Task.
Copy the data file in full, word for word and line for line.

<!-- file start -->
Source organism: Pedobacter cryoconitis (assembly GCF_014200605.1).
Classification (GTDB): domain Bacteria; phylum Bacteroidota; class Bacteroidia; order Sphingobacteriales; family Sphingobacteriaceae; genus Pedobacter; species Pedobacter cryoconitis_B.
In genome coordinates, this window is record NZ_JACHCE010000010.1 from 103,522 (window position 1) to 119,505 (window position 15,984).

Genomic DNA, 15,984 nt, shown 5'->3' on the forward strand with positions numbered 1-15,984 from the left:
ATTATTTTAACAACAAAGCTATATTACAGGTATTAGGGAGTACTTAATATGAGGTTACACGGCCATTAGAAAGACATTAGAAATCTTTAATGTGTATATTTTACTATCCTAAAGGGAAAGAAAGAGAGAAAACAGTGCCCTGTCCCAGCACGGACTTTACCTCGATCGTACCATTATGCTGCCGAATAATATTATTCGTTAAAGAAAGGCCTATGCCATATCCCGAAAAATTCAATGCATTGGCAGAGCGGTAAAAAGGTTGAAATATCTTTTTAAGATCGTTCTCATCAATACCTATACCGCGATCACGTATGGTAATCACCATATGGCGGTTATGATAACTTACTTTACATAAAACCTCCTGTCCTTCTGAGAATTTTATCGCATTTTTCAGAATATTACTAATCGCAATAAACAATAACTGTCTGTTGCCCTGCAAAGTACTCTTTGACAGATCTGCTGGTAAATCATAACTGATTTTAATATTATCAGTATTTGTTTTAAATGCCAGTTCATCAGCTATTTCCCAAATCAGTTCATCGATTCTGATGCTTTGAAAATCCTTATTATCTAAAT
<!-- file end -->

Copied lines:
Source organism: Pedobacter cryoconitis (assembly GCF_014200605.1).
Classification (GTDB): domain Bacteria; phylum Bacteroidota; class Bacteroidia; order Sphingobacteriales; family Sphingobacteriaceae; genus Pedobacter; species Pedobacter cryoconitis_B.
In genome coordinates, this window is record NZ_JACHCE010000010.1 from 103,522 (window position 1) to 119,505 (window position 15,984).

Genomic DNA, 15,984 nt, shown 5'->3' on the forward strand with positions numbered 1-15,984 from the left:
ATTATTTTAACAACAAAGCTATATTACAGGTATTAGGGAGTACTTAATATGAGGTTACACGGCCATTAGAAAGACATTAGAAATCTTTAATGTGTATATTTTACTATCCTAAAGGGAAAGAAAGAGAGAAAACAGTGCCCTGTCCCAGCACGGACTTTACCTCGATCGTACCATTATGCTGCCGAATAATATTATTCGTTAAAGAAAGGCCTATGCCATATCCCGAAAAATTCAATGCATTGGCAGAGCGGTAAAAAGGTTGAAATATCTTTTTAAGATCGTTCTCATCAATACCTATACCGCGATCACGTATGGTAATCACCATATGGCGGTTATGATAACTTACTTTACATAAAACCTCCTGTCCTTCTGAGAATTTTATCGCATTTTTCAGAATATTACTAATCGCAATAAACAATAACTGTCTGTTGCCCTGCAAAGTACTCTTTGACAGATCTGCTGGTAAATCATAACTGATTTTAATATTATCAGTATTTGTTTTAAATGCCAGTTCATCAGCTATTTCCCAAATCAGTTCATCGATTCTGATGCTTTGAAAATCCTTATTATCTAAAT